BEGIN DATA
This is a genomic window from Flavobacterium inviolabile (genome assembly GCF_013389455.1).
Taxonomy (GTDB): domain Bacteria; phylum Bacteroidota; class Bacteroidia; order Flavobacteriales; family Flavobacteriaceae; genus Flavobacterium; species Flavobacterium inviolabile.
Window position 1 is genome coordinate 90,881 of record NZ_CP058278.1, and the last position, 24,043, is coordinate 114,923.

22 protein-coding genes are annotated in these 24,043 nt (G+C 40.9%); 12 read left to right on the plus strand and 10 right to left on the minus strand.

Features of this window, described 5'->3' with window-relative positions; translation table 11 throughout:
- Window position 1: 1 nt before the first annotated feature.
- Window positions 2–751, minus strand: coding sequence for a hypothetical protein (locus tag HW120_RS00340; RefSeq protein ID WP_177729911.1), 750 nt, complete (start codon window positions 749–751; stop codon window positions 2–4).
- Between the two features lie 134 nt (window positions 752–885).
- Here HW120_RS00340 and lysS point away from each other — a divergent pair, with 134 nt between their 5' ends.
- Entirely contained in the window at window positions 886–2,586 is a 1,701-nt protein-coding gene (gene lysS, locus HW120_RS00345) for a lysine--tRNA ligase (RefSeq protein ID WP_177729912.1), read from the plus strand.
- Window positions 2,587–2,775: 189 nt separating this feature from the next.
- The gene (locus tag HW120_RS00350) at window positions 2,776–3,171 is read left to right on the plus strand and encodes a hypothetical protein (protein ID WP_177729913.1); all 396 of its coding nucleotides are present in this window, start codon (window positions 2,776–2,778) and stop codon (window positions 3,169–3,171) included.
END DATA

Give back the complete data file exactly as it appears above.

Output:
This is a genomic window from Flavobacterium inviolabile (genome assembly GCF_013389455.1).
Taxonomy (GTDB): domain Bacteria; phylum Bacteroidota; class Bacteroidia; order Flavobacteriales; family Flavobacteriaceae; genus Flavobacterium; species Flavobacterium inviolabile.
Window position 1 is genome coordinate 90,881 of record NZ_CP058278.1, and the last position, 24,043, is coordinate 114,923.

22 protein-coding genes are annotated in these 24,043 nt (G+C 40.9%); 12 read left to right on the plus strand and 10 right to left on the minus strand.

Features of this window, described 5'->3' with window-relative positions; translation table 11 throughout:
- Window position 1: 1 nt before the first annotated feature.
- Window positions 2–751, minus strand: coding sequence for a hypothetical protein (locus tag HW120_RS00340; RefSeq protein ID WP_177729911.1), 750 nt, complete (start codon window positions 749–751; stop codon window positions 2–4).
- Between the two features lie 134 nt (window positions 752–885).
- Here HW120_RS00340 and lysS point away from each other — a divergent pair, with 134 nt between their 5' ends.
- Entirely contained in the window at window positions 886–2,586 is a 1,701-nt protein-coding gene (gene lysS, locus HW120_RS00345) for a lysine--tRNA ligase (RefSeq protein ID WP_177729912.1), read from the plus strand.
- Window positions 2,587–2,775: 189 nt separating this feature from the next.
- The gene (locus tag HW120_RS00350) at window positions 2,776–3,171 is read left to right on the plus strand and encodes a hypothetical protein (protein ID WP_177729913.1); all 396 of its coding nucleotides are present in this window, start codon (window positions 2,776–2,778) and stop codon (window positions 3,169–3,171) included.